By Boris Esono Nwenfor
The Eagles of Mali had to overcome the challenge both on and off the field as they began the challenge of winning the Africa Cup of Nations AFCON, for the second time in their history, in a crucial encounter at the Limbe Omnisports Stadium this January 12.
Before the encounter, the Malians were reported to be the recipient of the separatist crisis that has been unfolding in the South West and North West Regions for the last five years. Media reports this Wednesday morning indicated that the Malians had to halt their morning training at the Buea Omnisport Stadium ahead of the Tunisia clash at the Limbe Omnisport Stadium.
Though this is faulty (team rarely of if do not hold training on the day of their encounter), what is certain is that gunshots were heard in Buea as the team made their way to the seaside resort town of Limbe where they were scheduled to play their encounter.
When the dust had settled, images circulated on social media showed two persons dead and the extent of those injured cannot be ascertained. Separatist fighters had earlier warned that they did not want the AFCON to be held in the South West and had petitioned both CAF and FIFA but their calls were ignored.
On the field, it was a low key first half between Mali and Tunisia as both sides tried to get an upper hand in the encounter. Mali was the dominant team with more shots (8) but all the efforts from both teams produced none on target. This was very much expected looking at the previous meetings between the Carthage Eagles and the Eagles. The last AFCON meeting coming back in 2019 finished one all.
Mali Coach Mohamed Magassouba who has made strong claims about his team’s participation and hope the trophy follows them back to Mali seemed to have injected in his players a sense of urgency knowing what is at stake as a few minutes into the second half, his team took the lead. Ibrahima Kone with the penalty kick at the 48th minute which he made no mistake of.
Ibrahima Kone has been outstanding for his Malian side scoring in each of the five previous encounters that he has played in. Mali continued to pressure the Tunisians and almost extended their lead but that would not be the case with strong defence from Tunisia.
The Carthage Eagles of Tunisia had the majority of the ball possession but that did not transcend into opportunities on goal. The team had some 7 shots and just two were on target. Tunisia will, however, find a lifeline through as Moussa Djenepo conceded a handball inside the box. Khazri will, however, flopped his chance as goalkeeper Mounkoro made an excellent save.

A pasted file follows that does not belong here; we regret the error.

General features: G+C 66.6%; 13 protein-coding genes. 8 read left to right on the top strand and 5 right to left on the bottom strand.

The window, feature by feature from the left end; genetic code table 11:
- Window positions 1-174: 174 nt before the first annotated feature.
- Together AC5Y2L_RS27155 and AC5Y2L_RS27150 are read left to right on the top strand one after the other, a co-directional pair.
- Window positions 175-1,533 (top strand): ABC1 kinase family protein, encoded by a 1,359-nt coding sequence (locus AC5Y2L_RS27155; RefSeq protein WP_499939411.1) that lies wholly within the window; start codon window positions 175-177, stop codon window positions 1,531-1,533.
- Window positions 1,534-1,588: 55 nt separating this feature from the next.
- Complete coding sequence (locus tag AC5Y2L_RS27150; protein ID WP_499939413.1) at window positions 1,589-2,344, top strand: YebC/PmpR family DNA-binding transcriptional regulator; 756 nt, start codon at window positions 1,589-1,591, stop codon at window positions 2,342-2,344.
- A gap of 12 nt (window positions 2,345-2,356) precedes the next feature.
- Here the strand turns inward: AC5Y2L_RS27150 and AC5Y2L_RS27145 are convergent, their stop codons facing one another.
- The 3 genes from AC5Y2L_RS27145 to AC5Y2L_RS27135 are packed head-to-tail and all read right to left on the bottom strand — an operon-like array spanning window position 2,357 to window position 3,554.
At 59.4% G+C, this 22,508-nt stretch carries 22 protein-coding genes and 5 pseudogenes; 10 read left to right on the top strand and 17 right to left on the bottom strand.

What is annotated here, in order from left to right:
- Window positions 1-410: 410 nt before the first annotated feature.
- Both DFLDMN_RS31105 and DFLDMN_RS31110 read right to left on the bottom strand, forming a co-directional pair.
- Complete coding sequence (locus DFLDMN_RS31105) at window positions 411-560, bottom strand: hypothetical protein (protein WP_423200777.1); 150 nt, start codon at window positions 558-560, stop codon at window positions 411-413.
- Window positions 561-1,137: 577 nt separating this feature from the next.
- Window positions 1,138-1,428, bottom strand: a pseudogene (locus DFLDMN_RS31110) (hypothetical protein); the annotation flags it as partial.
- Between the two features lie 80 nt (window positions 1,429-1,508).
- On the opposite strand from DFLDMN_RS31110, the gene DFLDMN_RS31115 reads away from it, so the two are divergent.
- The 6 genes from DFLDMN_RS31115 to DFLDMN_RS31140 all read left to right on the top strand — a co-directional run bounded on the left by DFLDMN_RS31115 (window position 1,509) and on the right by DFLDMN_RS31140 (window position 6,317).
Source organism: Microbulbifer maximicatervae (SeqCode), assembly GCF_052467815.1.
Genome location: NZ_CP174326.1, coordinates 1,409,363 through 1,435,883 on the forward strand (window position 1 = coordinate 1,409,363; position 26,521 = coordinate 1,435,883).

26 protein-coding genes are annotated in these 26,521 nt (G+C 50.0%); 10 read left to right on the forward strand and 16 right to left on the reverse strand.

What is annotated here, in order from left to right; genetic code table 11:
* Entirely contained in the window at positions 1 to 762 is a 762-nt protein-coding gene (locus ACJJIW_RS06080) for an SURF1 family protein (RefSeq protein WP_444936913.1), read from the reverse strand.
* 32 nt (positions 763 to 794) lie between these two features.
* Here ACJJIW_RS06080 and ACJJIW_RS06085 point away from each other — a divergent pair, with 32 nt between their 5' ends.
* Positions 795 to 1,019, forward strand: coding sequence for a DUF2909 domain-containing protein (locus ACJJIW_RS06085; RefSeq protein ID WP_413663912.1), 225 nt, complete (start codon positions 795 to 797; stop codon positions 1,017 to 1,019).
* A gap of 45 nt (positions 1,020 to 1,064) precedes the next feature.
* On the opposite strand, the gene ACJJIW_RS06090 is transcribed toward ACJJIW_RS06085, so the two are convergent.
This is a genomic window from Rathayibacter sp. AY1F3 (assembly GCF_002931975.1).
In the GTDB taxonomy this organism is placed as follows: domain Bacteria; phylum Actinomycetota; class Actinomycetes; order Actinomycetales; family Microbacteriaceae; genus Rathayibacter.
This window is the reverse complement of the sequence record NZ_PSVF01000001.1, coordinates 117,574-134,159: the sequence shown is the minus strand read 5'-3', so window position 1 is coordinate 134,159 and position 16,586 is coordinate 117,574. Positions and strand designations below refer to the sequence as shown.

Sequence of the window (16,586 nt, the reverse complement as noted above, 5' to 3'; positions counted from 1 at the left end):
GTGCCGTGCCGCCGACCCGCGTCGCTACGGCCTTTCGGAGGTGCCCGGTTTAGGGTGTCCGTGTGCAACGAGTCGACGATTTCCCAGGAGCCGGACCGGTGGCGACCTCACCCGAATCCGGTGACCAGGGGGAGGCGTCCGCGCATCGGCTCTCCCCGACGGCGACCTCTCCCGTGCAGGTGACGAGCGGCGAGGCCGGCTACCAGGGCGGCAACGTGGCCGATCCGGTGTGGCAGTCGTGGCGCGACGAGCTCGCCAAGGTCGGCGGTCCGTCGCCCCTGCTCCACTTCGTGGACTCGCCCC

The game was also not without controversies on the pitch with referee Sikazwe of Zambia at the centre of it all. The referee who blew the 2017 AFCON final between Cameroon and Egypt called time on the game five minutes to full time. He had earlier given a red card to one of the players of Mali and after VAR called for his attention, he maintained his earlier decision.
As if bad luck was on him, referee Sikazwe again blew the whistle for the second time to end the match without the game reaching 90mins, 89mine 56secs to be precise. No additional time was even given after several holdups were recognized in the game such as water breaks, consulting of VAF, penalty decisions and others.
It was an ugly scene at the end of the game with Tunisia coach very displeased with the officiating of the Zambian. After in camera discussions, the match was scheduled to be played for five minutes (to make up for the referee’s error) but the Tunisian side after having been to their dressing room refused to come out and the game was even to Mali a per the score of 1-0.
The win for Mali takes the side top of Group F at the time of writing this report with three points, while Tunisia counts 0 points heading into the second encounter. Mali will next face The Gambia on Sunday, January 16 while Tunisia will look for redemption against Mauritania.